Major U.S. stock indexes veered between small gains and losses in late-afternoon trading Friday. Investors were weighing new economic data and the latest corporate earnings news. Utilities stocks were among the biggest gainers.
KEEPING SCORE: The Dow Jones industrial average rose three points to 18,255 as of 3:12 p.m. Eastern time. The Standard & Poor's 500 index added less than one point to 2,121. The Nasdaq composite declined four points, or 0.1 percent, to 5,046.
THE QUOTE: The S&P 500 closed at an all-time high on Thursday, while the Dow came within 36 points of its own record. When the market hits new milestones it tends to make investors reluctant to bid up stocks further, especially before the weekend, said JJ Kinahan, TD Ameritrade's chief strategist.
"Often, in fact, there's a bit of selling pressure in these situations as many people want to book some profits after these days," he said.
SECTOR VIEW: Seven of the 10 sectors in the S&P 500 index rose, led by utilities stocks. The sector remains down 6.7 percent this year. Financials fared the worst. The sector is down 0.4 percent this year.
UNAPPETIZING OUTLOOK: El Pollo Loco Holdings tumbled 15.1 percent after the restaurant operator reported better-than-expected financial results, but disappointed Wall street with a cautious outlook. The stock lost $4.39 to $24.67.
PRICEY JAVA: Keurig Green Mountain sank 7.8 percent as investors worried that the company's new cold-drink machine is priced too high. The stock lost $8.03 to $95.05.
DISAPPOINTING RESULTS: Dillard's reported weak first-quarter financial results, which pulled the department store chain's shares down 7.9 percent. The stock lost $9.87 to $114.33.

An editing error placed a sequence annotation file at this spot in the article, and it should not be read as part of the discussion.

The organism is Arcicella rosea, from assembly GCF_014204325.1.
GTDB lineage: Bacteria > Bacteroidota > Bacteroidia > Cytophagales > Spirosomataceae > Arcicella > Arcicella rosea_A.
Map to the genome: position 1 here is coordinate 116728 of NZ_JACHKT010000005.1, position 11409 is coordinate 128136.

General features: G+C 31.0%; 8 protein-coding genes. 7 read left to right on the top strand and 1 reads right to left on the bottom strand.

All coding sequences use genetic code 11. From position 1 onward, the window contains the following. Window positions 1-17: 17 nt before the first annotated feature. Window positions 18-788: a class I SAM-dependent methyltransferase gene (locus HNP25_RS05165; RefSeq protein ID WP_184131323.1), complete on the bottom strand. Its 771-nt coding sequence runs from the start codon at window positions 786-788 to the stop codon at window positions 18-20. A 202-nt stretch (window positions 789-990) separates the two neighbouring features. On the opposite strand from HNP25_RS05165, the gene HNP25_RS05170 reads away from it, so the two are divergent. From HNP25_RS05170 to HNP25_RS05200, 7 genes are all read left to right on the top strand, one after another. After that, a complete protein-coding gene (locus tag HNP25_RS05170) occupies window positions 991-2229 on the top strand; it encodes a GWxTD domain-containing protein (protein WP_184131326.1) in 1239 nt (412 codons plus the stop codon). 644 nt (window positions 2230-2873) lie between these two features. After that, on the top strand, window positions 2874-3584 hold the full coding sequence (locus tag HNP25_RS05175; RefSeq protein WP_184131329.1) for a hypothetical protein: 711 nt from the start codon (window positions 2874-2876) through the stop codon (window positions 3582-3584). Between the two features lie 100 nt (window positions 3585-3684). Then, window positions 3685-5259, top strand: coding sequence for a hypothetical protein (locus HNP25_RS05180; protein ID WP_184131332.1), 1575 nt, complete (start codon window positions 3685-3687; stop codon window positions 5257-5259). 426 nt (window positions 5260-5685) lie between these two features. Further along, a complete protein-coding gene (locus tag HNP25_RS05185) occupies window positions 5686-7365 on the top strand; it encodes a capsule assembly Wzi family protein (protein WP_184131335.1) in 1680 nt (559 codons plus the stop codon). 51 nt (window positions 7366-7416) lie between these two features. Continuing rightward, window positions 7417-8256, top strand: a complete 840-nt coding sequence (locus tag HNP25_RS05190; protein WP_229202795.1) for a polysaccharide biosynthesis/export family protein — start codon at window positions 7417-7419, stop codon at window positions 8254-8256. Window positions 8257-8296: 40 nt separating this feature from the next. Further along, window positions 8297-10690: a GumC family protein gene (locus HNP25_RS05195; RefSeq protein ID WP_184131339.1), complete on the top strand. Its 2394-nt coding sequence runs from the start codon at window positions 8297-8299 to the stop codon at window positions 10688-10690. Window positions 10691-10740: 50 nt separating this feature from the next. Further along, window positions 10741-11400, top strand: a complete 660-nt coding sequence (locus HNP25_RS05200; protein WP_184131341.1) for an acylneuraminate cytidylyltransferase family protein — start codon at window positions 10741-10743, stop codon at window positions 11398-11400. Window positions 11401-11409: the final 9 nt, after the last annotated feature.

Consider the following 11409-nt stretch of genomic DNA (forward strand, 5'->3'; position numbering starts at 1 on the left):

NETFLIX BUZZ: Shares in Netflix surged following a published report saying that the video streaming service is in talks to do business in China. The stock climbed 4.7 percent, notching the biggest gain among stocks in the S&P 500. Netflix rose $27.82 to $614.67.
STRONG QUARTERS: Applied Materials gained 2 percent after the semiconductor maker reported quarterly results that came in ahead of analysts' forecasts. The stock added 41 cents to $20.27. Investors also applauded the latest earnings from Darling Ingredients. The producer of natural ingredients reported a first-quarter profit on lower expenses, beating Wall Street expectations. Darling's shares rose $1.48, or 10.5 percent, to $15.57.
MANUFACTURING UPDATE: Separate reports offered a mixed assessment of U.S. manufacturing. The Federal Reserve said factory activity in New York increased slightly in May, suggesting that manufacturers are beginning to adapt to the challenges caused by a stronger dollar, lower oil prices and restrained consumer spending. Meanwhile, U.S. industrial output fell for the fifth straight month in April. The trend suggests that weakness in manufacturing and mining are weighing heavily on the economy.
"This week, on balance, the economic reports have been a little soggy," said Bob Doll, chief equity strategist at Nuveen Asset Management. "We're muddling through and the market is just fine with that."
EUROPEAN ACTION: European Central Bank President Mario Draghi said that the bank will fully implement its $1.2 trillion bond-buying program. There had been some speculation that the ECB might end the program earlier than anticipated in the wake of solid economic growth figures. Germany's DAX fell 0.2 percent while the CAC-40 in France rose 0.1 percent. The FTSE 100 index of leading British shares was up 0.2 percent.
ASIA SCORECARD: Japan's Nikkei 225 gained 0.8 percent while Hong Kong's Hang Seng gained 2 percent. Australia's S&P/ASX 200 rose 0.7 percent. South Korea's Kospi fell 0.7 percent after the Bank of Korea kept its benchmark interest rate unchanged. The Shanghai Composite index dropped 1.6 percent. Markets in Southeast Asia mostly rose.
ENERGY: Benchmark U.S. crude oil fell 19 cents to close at $59.69 a barrel on the New York Mercantile Exchange.
BONDS: Bond prices rose. The yield on the 10-year Treasury note fell to 2.14 percent from 2.23 percent late Thursday.
METALS: Precious and industrial metals futures edged mostly higher. Gold increased 10 cents to $1,225.30 an ounce, silver also rose 10 cents to $17.56 an ounce and copper was unchanged at $2.92 a pound.